The Colts had 12 draft picks this year, and it feels like the franchise is hitting the reset button. A record better than .500 will be a tall order. However, given the paucity of quality teams in their division, winning the AFC South can’t be entirely discounted.
Houston, we have a problem
Do NFL teams try hard each week? Well, all the Texans had to do was lose their season finale and they would get the first overall pick in the 2023 NFL Draft. Instead, they converted a last-minute 4th and 20 for a game-winning touchdown and had to settle for the second overall pick. Yep, NFL teams always play hard. Few could quibble about using that pick on Quarterback C. J. Stroud, but they gave up a lot to move up for Edge Rusher Will Anderson Jr.
A rookie head coach, a rookie quarterback likely to see action at some stage, and a coach taking the reins as offensive coordinator for the first time, doesn’t sound like a recipe for success.
With a roster full of holes, Houston did add some useful free agents. Guard Shaq Mason is an upgrade, while former 49ers Safety, Jimmie Ward will help the Secondary. Arguably, the most significant newcomer will be Linebacker Denzel Perryman. The Raiders were 6-6 in the games Perryman started but lost all 5 of the games he missed and he’s well above average at his position.
Arguably only Arizona possesses fewer elite players than the Texans. Elected to the Pro Bowl three times, Left Tackle Laremy Tunsil is the lone bright spot on this Lone Star State offense, while Jimmie Ward will be the star of a solid secondary, at his strong safety spot.
As well as the need to develop a star quarterback, the Texans’ defensive line is a weak point, though rookie Will Anderson Jr will get an immediate chance to have an impact in that area.
One scheduling change this season is that there is no commitment from the league to give every team a prime-time game. As a result, the Texans won’t find themselves in the nationwide spotlight in 2023. As tough as things look, they play six games against divisional foes from a weak section, and four games against the less-than-formidable NFC South. If the Titans end up struggling, Houston might benefit from playing them in Week 15 and Week 17, when Tennessee could throw rookie Will Levis into the line-up.
DeMeco Ryans was one of the more sought-after coaching assistants over the past few years and takes the reins of the Texans, as he looks to steer them back to being competitive.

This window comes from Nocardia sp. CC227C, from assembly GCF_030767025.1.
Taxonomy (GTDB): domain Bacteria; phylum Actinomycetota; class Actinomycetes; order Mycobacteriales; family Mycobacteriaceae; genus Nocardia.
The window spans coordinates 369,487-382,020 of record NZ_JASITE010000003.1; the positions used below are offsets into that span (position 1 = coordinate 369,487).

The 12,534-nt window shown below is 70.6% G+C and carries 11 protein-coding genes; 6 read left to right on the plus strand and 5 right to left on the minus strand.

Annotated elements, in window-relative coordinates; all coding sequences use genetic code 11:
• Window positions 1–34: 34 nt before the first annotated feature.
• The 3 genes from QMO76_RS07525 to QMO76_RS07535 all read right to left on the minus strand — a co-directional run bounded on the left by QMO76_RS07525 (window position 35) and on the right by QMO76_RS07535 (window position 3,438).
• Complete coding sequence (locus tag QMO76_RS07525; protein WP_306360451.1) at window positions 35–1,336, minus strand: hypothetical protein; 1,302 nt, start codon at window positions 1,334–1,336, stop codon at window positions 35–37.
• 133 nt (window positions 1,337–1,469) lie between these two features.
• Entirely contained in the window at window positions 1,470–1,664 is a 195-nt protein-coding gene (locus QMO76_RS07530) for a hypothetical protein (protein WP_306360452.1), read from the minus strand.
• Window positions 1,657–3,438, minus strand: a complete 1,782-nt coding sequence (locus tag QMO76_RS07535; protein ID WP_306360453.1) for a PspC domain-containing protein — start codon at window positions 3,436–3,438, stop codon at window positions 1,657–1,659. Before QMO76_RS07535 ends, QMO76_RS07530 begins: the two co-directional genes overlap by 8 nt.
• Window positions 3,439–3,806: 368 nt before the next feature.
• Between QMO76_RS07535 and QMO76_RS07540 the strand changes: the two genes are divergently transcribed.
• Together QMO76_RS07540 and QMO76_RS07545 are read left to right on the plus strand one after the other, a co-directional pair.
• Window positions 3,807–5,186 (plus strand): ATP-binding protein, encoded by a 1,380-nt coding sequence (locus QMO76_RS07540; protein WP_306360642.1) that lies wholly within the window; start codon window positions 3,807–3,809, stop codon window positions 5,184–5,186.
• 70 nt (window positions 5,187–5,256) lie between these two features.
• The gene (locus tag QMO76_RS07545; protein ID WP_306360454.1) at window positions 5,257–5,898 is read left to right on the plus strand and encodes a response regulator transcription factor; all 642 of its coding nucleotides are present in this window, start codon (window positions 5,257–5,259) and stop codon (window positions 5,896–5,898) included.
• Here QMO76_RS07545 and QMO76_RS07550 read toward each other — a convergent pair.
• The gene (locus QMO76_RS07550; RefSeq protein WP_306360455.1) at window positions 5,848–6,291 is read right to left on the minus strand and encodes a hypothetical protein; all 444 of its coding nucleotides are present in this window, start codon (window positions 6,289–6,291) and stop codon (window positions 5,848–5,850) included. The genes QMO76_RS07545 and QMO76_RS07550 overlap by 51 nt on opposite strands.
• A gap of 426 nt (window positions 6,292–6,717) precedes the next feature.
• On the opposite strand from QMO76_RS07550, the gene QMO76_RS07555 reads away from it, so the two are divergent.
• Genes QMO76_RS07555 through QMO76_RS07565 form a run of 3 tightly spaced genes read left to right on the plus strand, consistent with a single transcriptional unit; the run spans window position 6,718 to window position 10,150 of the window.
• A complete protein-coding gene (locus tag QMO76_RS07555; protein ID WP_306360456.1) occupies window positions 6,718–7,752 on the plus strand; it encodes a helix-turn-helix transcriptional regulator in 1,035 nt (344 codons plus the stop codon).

After dealing franchise Quarterback, Deshaun Watson to the Browns last year, it was obvious that the Texans were looking at a rebuild. For all their effort, in 2022 the Texans failed to win more than four games for the third straight season and didn’t win a game by more than one score. Last season they ranked 31st in offense and only one spot better on defense.
Since 2013, rookie Quarterbacks have only won 35.9% of games and Stroud is likely to be thrown into the action sooner rather than later. Although they have a herd of high draft picks, rustling up more than a handful of wins will be tough for the Texans. One thing is for sure, with no first-round pick next year, there is no value in the Texans tanking towards the end of the season — not that they did last year.
It’s hard to have reservations about the Chiefs
In recent seasons, the Chiefs have been all-conquering. They have turned the AFC Championship into an annual Arrowhead fixture, having hosted the battle for the Lamar Hunt Trophy in each of the past five seasons. They won the franchise’s third Super Bowl, in February, hoisting the Lombardi Trophy for the second time in four years. Messrs Mahomes and Kelce even beat Steph Curry and Klay Thompson in the eighth edition of The Match charity Golf event during the summer.
The Chiefs were fortunate with injuries twelve months ago. Football Outsiders’ projected their Adjusted Games Lost to be just 48.1 — over 30 fewer than the league average. One curious anomaly was that a cluster of injuries to kickers meant that they had four different players attempt kicks, including a defensive back.
They have lost Wide Receivers JuJu Smith-Schuster and Mecole Hardman but advanced metrics suggest off-season signing Richie James is better than most people realise. Starting Left Tackle Orlando Brown and Safety Juan Thornhill will both need replacing after leaving in free agency.